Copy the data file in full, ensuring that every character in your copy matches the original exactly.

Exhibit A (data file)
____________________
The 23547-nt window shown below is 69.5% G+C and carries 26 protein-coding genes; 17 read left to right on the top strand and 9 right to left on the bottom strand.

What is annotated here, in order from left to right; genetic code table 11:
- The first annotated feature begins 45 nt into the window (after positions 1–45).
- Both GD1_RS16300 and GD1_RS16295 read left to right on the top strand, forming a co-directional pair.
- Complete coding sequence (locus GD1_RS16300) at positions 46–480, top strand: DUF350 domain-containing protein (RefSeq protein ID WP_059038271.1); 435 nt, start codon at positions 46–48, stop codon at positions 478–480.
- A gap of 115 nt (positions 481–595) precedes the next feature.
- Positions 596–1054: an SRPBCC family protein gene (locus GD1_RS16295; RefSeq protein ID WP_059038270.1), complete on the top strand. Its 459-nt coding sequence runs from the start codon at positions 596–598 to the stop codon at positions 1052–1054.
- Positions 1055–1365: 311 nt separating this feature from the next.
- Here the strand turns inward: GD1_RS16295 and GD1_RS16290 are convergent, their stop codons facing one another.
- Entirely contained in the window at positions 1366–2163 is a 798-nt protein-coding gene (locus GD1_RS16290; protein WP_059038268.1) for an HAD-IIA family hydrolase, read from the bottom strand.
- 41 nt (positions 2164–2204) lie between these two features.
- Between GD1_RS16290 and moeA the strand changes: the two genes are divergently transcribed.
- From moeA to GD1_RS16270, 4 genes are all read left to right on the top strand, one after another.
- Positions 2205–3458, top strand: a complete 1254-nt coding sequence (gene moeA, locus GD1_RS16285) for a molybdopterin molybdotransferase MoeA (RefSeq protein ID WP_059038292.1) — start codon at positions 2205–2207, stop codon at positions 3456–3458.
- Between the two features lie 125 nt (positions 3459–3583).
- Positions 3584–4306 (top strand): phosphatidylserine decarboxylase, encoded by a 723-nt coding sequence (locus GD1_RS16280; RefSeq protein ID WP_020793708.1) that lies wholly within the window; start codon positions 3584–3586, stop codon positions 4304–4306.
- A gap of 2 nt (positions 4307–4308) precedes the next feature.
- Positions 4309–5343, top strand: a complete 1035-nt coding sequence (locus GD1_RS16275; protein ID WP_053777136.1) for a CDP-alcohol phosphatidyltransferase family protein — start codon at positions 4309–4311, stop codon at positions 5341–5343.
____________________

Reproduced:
The 23547-nt window shown below is 69.5% G+C and carries 26 protein-coding genes; 17 read left to right on the top strand and 9 right to left on the bottom strand.

What is annotated here, in order from left to right; genetic code table 11:
- The first annotated feature begins 45 nt into the window (after positions 1–45).
- Both GD1_RS16300 and GD1_RS16295 read left to right on the top strand, forming a co-directional pair.
- Complete coding sequence (locus GD1_RS16300) at positions 46–480, top strand: DUF350 domain-containing protein (RefSeq protein ID WP_059038271.1); 435 nt, start codon at positions 46–48, stop codon at positions 478–480.
- A gap of 115 nt (positions 481–595) precedes the next feature.
- Positions 596–1054: an SRPBCC family protein gene (locus GD1_RS16295; RefSeq protein ID WP_059038270.1), complete on the top strand. Its 459-nt coding sequence runs from the start codon at positions 596–598 to the stop codon at positions 1052–1054.
- Positions 1055–1365: 311 nt separating this feature from the next.
- Here the strand turns inward: GD1_RS16295 and GD1_RS16290 are convergent, their stop codons facing one another.
- Entirely contained in the window at positions 1366–2163 is a 798-nt protein-coding gene (locus GD1_RS16290; protein WP_059038268.1) for an HAD-IIA family hydrolase, read from the bottom strand.
- 41 nt (positions 2164–2204) lie between these two features.
- Between GD1_RS16290 and moeA the strand changes: the two genes are divergently transcribed.
- From moeA to GD1_RS16270, 4 genes are all read left to right on the top strand, one after another.
- Positions 2205–3458, top strand: a complete 1254-nt coding sequence (gene moeA, locus GD1_RS16285) for a molybdopterin molybdotransferase MoeA (RefSeq protein ID WP_059038292.1) — start codon at positions 2205–2207, stop codon at positions 3456–3458.
- Between the two features lie 125 nt (positions 3459–3583).
- Positions 3584–4306 (top strand): phosphatidylserine decarboxylase, encoded by a 723-nt coding sequence (locus GD1_RS16280; RefSeq protein ID WP_020793708.1) that lies wholly within the window; start codon positions 3584–3586, stop codon positions 4304–4306.
- A gap of 2 nt (positions 4307–4308) precedes the next feature.
- Positions 4309–5343, top strand: a complete 1035-nt coding sequence (locus GD1_RS16275; protein ID WP_053777136.1) for a CDP-alcohol phosphatidyltransferase family protein — start codon at positions 4309–4311, stop codon at positions 5341–5343.